Wolbachia infection increases recapture rate of field-released Drosophila melanogaster
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Wolbachia pipientis is a commonly occurring endosymbiont with well-characterised effects on host reproductive biology associated with its infection of the gonads. Wolbachia infections are also widespread in somatic tissues and consequently they have the potential to play a much broader role in host biology. Recently, Wolbachia was shown to alter the locomotion of Drosophila melanogaster in response to food cues in the laboratory. To determine whether this laboratory-based phenotype might translate to real differences for insects in the field, we performed a simple mark-release-recapture experiment with Wolbachia-infected D. melanogaster in a forested habitat. We demonstrate that infected flies are recaptured at twice the rate of uninfected flies, although infection does not affect the distance traveled by those flies recaptured. The differences in recapture could be explained by infection-induced changes in physiology or behavior. If generalizable, such changes may affect the interpretation of behavioral studies for Wolbachia-infected insects and have potential implications for the dynamics of Wolbachia infections in natural populations, including situations where Wolbachia-infected insects are being released for biological control.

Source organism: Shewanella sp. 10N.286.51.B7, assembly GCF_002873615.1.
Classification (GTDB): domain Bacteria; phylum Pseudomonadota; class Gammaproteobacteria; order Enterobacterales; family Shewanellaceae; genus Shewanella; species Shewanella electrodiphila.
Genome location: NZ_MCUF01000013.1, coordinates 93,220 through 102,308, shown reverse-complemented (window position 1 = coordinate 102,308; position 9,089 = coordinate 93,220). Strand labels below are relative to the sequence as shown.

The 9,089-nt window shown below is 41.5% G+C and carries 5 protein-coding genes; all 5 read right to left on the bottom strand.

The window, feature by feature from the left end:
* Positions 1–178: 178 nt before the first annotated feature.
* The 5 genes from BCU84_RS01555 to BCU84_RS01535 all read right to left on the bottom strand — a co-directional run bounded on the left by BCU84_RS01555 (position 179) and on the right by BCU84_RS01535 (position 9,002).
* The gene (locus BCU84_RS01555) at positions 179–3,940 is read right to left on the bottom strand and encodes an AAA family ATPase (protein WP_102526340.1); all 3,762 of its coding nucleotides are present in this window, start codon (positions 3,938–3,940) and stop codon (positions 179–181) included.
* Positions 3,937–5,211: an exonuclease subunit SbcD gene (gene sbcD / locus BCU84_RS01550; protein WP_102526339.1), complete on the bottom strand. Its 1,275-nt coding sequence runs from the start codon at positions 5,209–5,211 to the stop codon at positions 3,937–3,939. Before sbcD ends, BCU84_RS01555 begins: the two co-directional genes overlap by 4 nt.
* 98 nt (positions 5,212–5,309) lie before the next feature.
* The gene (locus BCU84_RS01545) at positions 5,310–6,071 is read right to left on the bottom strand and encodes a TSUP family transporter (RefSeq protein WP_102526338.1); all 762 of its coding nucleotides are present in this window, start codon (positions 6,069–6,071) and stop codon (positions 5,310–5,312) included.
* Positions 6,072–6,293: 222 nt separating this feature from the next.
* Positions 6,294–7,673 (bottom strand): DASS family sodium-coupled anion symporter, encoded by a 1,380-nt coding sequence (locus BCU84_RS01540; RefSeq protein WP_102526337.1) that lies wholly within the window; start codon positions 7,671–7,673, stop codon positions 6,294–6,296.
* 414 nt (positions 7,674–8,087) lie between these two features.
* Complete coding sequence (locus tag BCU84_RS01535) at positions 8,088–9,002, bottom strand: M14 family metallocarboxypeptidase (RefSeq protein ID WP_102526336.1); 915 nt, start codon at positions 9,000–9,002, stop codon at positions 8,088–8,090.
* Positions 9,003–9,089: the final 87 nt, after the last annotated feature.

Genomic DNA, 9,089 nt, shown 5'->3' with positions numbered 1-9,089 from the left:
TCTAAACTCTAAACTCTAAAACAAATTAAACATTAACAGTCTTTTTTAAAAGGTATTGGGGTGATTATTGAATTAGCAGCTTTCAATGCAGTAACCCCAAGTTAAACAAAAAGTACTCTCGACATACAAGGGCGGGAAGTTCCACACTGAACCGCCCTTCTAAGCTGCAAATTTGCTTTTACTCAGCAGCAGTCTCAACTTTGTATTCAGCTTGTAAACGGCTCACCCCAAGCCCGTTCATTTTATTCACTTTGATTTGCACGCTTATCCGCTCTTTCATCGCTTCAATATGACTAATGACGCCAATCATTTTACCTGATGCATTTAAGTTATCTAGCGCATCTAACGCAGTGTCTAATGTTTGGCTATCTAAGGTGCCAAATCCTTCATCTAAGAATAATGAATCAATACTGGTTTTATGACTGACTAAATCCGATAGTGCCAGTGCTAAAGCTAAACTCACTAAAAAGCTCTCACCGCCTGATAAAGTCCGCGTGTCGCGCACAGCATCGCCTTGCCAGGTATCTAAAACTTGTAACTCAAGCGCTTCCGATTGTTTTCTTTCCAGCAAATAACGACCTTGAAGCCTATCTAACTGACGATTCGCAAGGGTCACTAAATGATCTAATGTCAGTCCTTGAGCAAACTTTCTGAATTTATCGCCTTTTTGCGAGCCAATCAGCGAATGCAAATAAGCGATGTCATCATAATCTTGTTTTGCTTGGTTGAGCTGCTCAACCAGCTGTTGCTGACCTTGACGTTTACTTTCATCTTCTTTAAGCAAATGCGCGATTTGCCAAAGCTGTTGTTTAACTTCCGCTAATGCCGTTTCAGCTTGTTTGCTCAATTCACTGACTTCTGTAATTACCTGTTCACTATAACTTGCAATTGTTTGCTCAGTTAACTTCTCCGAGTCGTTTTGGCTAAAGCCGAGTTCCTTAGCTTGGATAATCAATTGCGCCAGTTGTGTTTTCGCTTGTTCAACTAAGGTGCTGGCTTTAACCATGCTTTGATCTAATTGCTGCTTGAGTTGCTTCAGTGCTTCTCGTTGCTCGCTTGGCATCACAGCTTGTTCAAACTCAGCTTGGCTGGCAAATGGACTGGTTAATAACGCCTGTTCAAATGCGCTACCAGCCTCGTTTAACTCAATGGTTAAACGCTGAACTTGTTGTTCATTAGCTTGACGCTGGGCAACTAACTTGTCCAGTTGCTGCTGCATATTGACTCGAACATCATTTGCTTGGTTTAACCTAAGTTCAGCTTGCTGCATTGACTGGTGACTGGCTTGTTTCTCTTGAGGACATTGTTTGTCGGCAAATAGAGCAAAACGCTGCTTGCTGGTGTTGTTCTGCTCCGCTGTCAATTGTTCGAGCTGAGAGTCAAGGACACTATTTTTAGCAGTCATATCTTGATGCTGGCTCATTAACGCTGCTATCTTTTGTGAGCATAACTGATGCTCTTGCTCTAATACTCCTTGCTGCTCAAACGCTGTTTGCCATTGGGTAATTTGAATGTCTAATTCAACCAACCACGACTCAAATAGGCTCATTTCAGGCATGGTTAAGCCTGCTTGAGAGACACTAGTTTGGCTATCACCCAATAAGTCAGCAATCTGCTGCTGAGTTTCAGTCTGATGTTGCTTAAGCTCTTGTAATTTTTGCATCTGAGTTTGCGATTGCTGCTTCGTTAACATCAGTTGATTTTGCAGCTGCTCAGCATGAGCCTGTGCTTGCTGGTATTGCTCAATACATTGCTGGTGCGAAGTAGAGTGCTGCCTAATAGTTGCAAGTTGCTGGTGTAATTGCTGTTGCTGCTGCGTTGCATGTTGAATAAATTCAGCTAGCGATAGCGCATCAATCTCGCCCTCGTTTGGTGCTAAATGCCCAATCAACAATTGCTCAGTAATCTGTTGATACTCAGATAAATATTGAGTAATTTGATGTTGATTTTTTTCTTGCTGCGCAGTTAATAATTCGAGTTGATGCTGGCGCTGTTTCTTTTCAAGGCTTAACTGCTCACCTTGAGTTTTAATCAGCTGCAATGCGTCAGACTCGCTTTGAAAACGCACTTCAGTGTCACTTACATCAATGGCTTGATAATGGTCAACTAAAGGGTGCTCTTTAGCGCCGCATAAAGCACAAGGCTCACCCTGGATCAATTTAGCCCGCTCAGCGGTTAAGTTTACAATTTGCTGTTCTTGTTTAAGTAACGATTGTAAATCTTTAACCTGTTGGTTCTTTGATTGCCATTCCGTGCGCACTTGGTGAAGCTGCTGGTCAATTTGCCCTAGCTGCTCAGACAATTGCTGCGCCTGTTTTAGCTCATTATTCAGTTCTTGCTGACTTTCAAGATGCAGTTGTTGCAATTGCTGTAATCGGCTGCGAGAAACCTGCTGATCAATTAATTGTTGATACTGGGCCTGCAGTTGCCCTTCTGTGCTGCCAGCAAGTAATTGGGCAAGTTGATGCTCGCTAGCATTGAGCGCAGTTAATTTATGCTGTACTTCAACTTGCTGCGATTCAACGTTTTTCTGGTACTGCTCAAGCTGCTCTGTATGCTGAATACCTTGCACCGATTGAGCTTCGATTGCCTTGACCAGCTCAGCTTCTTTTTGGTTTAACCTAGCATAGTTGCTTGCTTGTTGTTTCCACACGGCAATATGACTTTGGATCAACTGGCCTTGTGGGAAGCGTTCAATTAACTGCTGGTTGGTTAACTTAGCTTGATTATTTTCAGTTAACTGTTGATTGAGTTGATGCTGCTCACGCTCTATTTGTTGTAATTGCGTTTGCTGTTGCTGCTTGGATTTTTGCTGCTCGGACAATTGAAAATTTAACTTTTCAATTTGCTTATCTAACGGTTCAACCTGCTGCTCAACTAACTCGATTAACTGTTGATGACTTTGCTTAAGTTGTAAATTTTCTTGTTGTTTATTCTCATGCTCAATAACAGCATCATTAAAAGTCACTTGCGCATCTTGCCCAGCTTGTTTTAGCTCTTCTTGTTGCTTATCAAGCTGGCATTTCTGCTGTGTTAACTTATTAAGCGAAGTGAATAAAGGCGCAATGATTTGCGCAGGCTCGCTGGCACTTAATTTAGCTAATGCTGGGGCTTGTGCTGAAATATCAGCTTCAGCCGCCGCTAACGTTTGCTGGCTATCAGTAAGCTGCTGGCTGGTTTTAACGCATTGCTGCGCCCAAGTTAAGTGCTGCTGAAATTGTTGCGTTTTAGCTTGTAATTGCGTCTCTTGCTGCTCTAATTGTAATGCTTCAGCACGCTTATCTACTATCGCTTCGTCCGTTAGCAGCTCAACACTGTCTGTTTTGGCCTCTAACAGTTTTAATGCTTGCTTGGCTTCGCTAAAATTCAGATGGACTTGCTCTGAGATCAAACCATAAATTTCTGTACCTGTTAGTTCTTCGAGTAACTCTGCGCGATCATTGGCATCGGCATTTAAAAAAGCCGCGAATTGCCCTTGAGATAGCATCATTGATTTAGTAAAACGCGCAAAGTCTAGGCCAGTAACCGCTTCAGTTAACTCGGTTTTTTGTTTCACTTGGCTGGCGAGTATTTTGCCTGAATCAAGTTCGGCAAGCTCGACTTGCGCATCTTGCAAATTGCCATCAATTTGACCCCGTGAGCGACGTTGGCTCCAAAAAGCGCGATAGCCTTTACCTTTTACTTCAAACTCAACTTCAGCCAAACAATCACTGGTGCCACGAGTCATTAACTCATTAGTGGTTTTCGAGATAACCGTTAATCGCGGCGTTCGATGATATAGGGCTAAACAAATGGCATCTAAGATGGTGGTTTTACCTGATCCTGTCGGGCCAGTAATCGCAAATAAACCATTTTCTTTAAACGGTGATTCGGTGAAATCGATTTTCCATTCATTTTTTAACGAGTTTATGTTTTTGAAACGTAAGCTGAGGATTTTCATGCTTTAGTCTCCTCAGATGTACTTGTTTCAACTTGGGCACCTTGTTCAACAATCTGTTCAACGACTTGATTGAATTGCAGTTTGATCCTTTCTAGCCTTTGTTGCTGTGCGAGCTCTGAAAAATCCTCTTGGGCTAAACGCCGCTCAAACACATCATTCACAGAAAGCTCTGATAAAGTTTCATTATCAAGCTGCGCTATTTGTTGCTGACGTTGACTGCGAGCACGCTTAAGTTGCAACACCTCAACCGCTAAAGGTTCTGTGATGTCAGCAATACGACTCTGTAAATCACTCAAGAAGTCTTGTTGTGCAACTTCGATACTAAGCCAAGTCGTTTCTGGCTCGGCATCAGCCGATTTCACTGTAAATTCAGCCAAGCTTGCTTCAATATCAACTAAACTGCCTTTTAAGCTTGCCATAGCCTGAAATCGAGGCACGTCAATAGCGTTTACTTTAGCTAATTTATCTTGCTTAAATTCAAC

KeywordsSymbiont Insect Dispersal Locomotion
This work was supported by a UQ development grant to Elizabeth McGraw. The authors wish to thank Prof Ary Hoffmann for advice on trap line design and Carol Oesch-Lawson for providing assistance in preparing flies for field releases.
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